JAZZ: Scott DeVeaux, W.W. Norton & Company


. . . and the fact that [Parker] played sax and [Gillespie] trumpet, you know, can you focus on their differences?

There are ways in which, you know, when they came together, they were I think quite astonished to discover that there was another musician at the same level as the other. And there's a way in which bebop comes from their interaction. But they are completely different people. Uh, I tend to think of Charlie Parker as someone whose whole musical genius was aurally based. He just knew, he could listen to any music and fit into it immediately, and he was able to do this just by being able to translate whatever he was hearing immediately onto his saxophone, in ways that completely astounded people.

A lot of the musicians I talked to seemed to regard encountering Charlie Parker as being like a religious conversion because there was just something so intense, they could not believe that this was humanly possible, to do this kind of thing. But it really was done aurally; it was really done in ways that did not require the music to be written down. In fact, he was famous for coming into recording sessions with music written on little scraps of paper that he had in his pocket and kind of putting it out there, and people are trying to make sense of it, but mostly having to learn how it goes by listening to the way Charlie Parker is actually playing this stuff.

Dizzy Gillespie was equally a genius, but somebody who was much more focused [on] notation, much more focused on thinking consciously about how to create this music, and somebody who in essence helped to create bebop by really thinking about the whole ensemble. He knew how to play piano as well as trumpet. He knew enough about drummers to be able to sit down at the drum stool and tell people, no, this is the kind of drumming I want, this is what Kenny Clarke is doing and this is what I want you to do. He was able to go around and tell everybody how to put the whole thing together, and in many ways the overall structure of bebop we have is coming from Dizzy Gillespie's, you know, ingenuity and being able to create this stuff.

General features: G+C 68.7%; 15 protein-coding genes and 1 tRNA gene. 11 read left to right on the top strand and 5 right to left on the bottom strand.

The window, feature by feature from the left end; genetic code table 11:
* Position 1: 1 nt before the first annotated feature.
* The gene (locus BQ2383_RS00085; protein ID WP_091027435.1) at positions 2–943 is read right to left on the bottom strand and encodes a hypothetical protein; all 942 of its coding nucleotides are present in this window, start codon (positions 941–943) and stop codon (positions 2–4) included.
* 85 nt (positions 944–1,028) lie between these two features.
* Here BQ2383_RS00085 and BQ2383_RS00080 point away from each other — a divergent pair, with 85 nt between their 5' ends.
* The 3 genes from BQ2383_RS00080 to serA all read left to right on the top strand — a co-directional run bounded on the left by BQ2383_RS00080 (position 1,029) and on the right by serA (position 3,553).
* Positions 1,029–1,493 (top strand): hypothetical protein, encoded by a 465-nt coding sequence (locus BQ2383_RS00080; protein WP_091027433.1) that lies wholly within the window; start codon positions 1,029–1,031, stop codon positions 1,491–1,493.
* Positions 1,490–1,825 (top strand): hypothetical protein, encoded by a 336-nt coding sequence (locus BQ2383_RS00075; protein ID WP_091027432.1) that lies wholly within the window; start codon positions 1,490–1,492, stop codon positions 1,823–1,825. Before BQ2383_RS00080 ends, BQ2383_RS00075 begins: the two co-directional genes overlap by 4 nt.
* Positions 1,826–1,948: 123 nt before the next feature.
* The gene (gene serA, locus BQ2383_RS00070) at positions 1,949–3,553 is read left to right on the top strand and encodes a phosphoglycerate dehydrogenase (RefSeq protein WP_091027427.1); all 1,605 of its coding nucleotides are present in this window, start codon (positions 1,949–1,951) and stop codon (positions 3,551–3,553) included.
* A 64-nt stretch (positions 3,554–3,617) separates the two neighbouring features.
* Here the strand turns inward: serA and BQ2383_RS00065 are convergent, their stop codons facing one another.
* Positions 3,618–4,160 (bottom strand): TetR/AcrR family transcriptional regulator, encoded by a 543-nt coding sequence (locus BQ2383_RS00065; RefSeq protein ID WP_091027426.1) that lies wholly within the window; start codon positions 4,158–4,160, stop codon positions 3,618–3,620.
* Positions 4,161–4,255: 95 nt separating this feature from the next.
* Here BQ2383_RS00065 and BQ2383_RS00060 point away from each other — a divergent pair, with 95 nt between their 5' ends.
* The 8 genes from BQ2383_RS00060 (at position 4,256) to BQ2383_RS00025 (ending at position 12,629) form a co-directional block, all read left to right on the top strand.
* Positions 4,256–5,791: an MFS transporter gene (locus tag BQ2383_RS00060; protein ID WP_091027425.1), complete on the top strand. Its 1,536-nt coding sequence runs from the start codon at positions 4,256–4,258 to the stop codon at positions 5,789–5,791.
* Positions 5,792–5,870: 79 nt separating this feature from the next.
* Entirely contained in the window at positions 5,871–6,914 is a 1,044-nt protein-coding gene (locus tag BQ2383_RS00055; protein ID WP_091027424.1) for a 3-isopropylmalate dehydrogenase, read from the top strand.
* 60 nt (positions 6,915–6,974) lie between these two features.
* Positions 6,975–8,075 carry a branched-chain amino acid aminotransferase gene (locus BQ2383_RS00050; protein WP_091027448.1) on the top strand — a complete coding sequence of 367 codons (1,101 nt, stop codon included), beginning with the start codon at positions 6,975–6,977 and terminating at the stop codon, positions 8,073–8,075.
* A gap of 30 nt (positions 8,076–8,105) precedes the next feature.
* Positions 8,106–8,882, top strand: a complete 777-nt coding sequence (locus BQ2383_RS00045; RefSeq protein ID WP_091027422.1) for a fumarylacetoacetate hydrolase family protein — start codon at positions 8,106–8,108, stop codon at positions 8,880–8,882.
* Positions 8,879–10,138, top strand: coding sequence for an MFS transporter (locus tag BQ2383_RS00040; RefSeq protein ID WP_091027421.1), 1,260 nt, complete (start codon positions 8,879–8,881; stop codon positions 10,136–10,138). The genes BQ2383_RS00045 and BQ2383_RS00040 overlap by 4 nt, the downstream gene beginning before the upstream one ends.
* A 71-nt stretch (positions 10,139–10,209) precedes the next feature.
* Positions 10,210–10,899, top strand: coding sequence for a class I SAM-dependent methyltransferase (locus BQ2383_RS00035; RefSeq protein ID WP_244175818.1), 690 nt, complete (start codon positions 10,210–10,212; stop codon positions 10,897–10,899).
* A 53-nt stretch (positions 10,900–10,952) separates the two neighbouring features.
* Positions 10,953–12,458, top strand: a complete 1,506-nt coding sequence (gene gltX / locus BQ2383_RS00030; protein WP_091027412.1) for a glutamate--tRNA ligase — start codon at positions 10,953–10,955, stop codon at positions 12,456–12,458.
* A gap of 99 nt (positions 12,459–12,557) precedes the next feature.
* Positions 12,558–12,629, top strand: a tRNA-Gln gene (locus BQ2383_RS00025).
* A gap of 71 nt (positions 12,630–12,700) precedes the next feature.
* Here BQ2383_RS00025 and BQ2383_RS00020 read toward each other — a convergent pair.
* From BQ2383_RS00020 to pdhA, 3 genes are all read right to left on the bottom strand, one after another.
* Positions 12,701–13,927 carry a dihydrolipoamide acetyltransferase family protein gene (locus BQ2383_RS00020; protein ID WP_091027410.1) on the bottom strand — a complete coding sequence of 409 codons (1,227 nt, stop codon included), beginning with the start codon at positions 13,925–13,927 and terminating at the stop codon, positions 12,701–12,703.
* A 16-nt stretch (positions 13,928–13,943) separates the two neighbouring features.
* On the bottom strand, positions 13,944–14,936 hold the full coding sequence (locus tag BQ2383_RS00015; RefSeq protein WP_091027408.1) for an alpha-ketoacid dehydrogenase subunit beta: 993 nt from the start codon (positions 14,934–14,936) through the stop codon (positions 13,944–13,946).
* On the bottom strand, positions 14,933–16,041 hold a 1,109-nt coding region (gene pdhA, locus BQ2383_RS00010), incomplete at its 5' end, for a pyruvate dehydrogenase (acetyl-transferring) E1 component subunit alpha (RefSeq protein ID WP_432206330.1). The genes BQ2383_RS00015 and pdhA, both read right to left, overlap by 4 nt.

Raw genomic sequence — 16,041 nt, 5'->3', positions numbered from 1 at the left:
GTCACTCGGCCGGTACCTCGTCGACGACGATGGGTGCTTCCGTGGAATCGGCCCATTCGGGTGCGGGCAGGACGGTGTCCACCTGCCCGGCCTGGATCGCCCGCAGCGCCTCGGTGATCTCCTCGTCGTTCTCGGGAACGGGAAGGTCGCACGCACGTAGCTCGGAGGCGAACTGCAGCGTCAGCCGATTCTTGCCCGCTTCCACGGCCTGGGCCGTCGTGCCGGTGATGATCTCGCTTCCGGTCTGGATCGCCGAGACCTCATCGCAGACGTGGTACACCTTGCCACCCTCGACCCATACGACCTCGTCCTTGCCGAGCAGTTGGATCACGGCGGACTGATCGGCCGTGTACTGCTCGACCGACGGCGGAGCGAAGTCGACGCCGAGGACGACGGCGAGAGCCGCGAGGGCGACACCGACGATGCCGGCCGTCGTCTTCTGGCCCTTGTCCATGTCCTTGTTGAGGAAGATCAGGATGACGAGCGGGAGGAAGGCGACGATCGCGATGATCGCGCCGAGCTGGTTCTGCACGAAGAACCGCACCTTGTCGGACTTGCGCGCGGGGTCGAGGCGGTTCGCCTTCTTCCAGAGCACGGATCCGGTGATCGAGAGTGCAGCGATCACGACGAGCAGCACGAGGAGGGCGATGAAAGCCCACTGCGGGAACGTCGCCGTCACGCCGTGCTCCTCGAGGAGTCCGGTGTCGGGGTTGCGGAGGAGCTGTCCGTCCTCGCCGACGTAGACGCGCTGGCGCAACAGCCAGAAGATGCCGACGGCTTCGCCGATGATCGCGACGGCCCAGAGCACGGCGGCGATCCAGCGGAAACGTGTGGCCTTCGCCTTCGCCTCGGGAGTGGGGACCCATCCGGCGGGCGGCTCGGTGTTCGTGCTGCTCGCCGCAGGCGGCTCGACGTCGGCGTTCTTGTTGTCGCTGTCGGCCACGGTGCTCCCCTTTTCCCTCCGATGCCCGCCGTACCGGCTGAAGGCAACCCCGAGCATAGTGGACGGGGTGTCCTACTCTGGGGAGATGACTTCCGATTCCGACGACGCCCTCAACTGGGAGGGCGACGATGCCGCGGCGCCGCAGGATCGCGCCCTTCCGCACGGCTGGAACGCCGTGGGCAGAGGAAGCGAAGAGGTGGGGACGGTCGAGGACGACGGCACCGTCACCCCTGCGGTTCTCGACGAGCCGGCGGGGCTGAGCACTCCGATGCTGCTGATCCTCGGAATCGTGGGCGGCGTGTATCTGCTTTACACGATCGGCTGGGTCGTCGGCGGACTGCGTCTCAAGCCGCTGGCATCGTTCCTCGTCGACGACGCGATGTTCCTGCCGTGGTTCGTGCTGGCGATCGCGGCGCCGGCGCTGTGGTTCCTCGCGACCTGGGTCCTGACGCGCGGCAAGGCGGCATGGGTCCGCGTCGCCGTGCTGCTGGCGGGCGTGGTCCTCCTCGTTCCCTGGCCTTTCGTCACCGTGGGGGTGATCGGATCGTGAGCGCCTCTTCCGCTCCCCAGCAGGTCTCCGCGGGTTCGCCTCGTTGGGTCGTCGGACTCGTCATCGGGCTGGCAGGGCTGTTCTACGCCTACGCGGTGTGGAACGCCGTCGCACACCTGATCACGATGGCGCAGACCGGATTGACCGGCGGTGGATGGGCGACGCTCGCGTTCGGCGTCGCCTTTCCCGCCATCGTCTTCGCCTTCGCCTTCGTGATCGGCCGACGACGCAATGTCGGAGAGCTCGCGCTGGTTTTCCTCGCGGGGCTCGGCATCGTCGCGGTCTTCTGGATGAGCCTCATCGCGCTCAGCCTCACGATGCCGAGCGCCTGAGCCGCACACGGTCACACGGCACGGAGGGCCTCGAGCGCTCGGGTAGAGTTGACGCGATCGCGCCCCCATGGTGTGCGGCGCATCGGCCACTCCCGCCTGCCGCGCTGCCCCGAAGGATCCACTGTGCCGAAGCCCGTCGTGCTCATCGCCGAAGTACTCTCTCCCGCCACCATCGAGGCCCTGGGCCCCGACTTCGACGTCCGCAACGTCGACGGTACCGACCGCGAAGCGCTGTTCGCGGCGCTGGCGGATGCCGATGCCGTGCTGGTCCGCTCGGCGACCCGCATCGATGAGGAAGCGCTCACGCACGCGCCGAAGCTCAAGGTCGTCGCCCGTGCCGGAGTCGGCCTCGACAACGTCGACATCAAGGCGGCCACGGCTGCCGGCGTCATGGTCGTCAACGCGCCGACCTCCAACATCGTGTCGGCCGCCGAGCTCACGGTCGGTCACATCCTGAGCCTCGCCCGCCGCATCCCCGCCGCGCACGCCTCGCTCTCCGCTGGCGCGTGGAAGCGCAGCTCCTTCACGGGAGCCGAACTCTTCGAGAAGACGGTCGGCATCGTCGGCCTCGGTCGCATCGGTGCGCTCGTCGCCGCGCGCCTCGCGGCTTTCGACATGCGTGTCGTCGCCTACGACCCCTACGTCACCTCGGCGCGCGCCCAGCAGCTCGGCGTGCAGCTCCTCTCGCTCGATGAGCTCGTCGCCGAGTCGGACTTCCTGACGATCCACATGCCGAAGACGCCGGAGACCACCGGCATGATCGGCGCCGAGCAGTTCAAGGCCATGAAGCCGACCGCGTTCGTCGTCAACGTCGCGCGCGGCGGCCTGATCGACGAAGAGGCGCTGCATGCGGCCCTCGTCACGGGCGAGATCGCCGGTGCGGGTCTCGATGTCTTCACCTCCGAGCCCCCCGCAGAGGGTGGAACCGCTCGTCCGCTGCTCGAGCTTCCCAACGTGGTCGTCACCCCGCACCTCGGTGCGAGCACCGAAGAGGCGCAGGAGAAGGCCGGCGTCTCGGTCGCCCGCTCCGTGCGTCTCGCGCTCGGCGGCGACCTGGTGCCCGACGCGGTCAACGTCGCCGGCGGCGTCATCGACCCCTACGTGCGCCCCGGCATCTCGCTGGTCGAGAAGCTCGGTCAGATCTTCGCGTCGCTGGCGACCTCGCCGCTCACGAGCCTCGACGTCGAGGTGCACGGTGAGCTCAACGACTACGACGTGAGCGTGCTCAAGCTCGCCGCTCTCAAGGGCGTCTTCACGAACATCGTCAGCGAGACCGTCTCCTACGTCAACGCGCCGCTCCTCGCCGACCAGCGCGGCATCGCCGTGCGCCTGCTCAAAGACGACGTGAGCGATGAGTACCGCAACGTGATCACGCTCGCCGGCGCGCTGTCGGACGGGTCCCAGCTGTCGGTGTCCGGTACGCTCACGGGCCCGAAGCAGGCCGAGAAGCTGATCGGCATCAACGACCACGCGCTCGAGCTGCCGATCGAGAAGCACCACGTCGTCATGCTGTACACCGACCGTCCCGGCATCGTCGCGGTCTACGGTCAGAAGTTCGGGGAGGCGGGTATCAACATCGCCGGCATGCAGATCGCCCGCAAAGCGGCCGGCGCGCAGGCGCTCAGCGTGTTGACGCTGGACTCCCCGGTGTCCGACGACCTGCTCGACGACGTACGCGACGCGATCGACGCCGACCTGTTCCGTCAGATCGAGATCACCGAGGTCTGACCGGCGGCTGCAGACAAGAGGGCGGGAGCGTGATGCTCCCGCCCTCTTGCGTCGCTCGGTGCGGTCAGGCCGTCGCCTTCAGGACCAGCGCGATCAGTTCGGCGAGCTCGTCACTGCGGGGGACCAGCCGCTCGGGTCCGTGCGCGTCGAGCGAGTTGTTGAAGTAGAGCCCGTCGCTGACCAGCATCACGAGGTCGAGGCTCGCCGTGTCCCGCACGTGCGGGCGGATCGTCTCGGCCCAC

In some ways, it was that combination of his ingenuity and then, of course, the sort of magic of Charlie Parker coming into the picture that created something that was so dynamic. And the other thing about Charlie Parker, as well, that I didn't mention before is his knowledge of the blues. Dizzy Gillespie's not a bluesy person; he's from Cheraw, South Carolina – not one of the blues centers of the universe, I suppose. But Charlie Parker was from Kansas City, and he immediately showed how a blues sensibility could be linked up with this extremely modern harmonic and rhythmic sensibility. And just was able to do it in a way that just made it clear the blues would never be the same. What he did with it turned it into a new mid-twentieth- century kind of music.